Hospitals and manufacturers are exploring SOA strategies to integrate disparate departmental patient databases and systems.

The concept of service oriented architecture, or SOA, may not roll off your tongue today, but in the years ahead you are likely to be saying, hearing, and implementing it more and more frequently. Perhaps you already know SOA by one of its older, more pedestrian names, such as Web services, Web apps, or even net-centric systems, which are terms used by Microsoft, IBM, the Department of Defense, and others.

Believe it or not, you have probably already used SOA-based systems without even knowing they are there. For example, the marvelous Google Earth system that can show you close-up views of the gardens, buildings, and streets around the Louvre museum in Paris is a pretty interesting example. That system uses SOA interface software named AJAX to allow you to see static satellite views almost anywhere on the globe, and it even lets you watch a virtual helicopter or car ride showing what the trip from Paris to Versailles would look like from your front window.

The primary building blocks of SOA are shown in Figure 1. At its roots, SOA uses a distributed network architecture design approach that partitions service providers from service consumers using service discovery brokers to manage the process.

In the case of Google Earth, you, the service consumer (which is actually a software program running on your computer), specify the place on the planet you would like to see, and Google Earth’s service discovery system locates available satellite images from US or international databases. Google Earth can either repackage the data for display and/or the satellite image service provider may provide its own display software for that purpose.

Figure 1. Traditional SOA model

Self-contained services communicate with each other when required; yet they do not depend on the state of other services, creating a loosely coupled architecture that is easily reconfigurable. The SOA approach is attractive for complex System of Systems (SoS) designs because of its flexibility and reusability, and its isolation of functionality from the details of implementation. The roles commonly described in SOA are service provider, service consumer, and service discovery broker. The service provider offers services, making them available by publishing service interfaces in a service registry. The service consumer uses service provider services based on published service interface rules. The service discovery broker component manages the registry for both providers and consumers.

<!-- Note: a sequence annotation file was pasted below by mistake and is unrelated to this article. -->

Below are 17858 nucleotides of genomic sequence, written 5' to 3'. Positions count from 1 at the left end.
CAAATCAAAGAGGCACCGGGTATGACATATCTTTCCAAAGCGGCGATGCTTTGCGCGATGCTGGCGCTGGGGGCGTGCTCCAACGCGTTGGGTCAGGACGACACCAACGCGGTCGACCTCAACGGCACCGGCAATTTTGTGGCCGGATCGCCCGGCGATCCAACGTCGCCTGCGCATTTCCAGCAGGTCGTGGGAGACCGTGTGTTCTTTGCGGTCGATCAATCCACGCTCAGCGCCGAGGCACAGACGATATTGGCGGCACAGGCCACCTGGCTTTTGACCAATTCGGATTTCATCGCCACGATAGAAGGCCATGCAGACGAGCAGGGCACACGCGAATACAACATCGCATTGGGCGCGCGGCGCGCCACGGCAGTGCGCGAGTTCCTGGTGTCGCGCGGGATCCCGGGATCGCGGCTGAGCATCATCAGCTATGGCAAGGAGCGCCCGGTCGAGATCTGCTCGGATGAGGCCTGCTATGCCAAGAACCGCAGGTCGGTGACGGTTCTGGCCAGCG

In general, the elegance and appeal of SOA is multifaceted. For example, service consumers do not necessarily need to be specially reconfigured to take advantage of or even locate new services. Google Earth simply was suddenly available for millions of users without downloading or installing new software. Rapid SOA deployment provides strategic time-to-market and cost advantages for companies like Google as well as its customers.

Another potential advantage is that if properly configured, a service consumer can locate new or novel services simply by requesting the service provider to find them. Service providers can make themselves instantly known to all service consumers by publishing their new services to the service discovery broker, too. Conceptually, SOA-based systems provide flexible, reusable, cost-effective tools and services that benefit the consumers, providers, and discovery agents.

Naturally, these tools are browser based, allowing free data and service dissemination via the Internet using ubiquitous browser software like Internet Explorer, Firefox, Opera, or Safari. The dependence on the Internet is why SOA systems are also referred to as “net-centric.” SOA’s dependence on software and data provided by distant Web-based service providers is why they are called Web apps or Web services, too. In the case of Google Earth, these services are free, in exchange for giving Google’s permission to display—and sell—context-sensitive advertising to users. Other SOA systems, such as online poker or investment software, may use direct-user fees as the business model to subsidize system development.

Companies like Microsoft have long expressed strong enthusiasm about SOA’s ability to create new software as service (SaS) models to distribute productivity tools like word processing. They claim that SaS could ultimately spare everyone the cost and expense of buying and updating full office automation software, especially when most users barely do more than write an occasional memo or e-mail. In the SaS model, users could pay a small per-use fee for whatever functionality they need, and Microsoft would take care of guaranteeing that all updates, bugs, and new features are promptly and correctly installed. (By the way, some of you who had IT careers back in the 1970s may remember something like SaS and SOA by a different name: timesharing! The driving rationale today is different, but the economic models are quite similar.)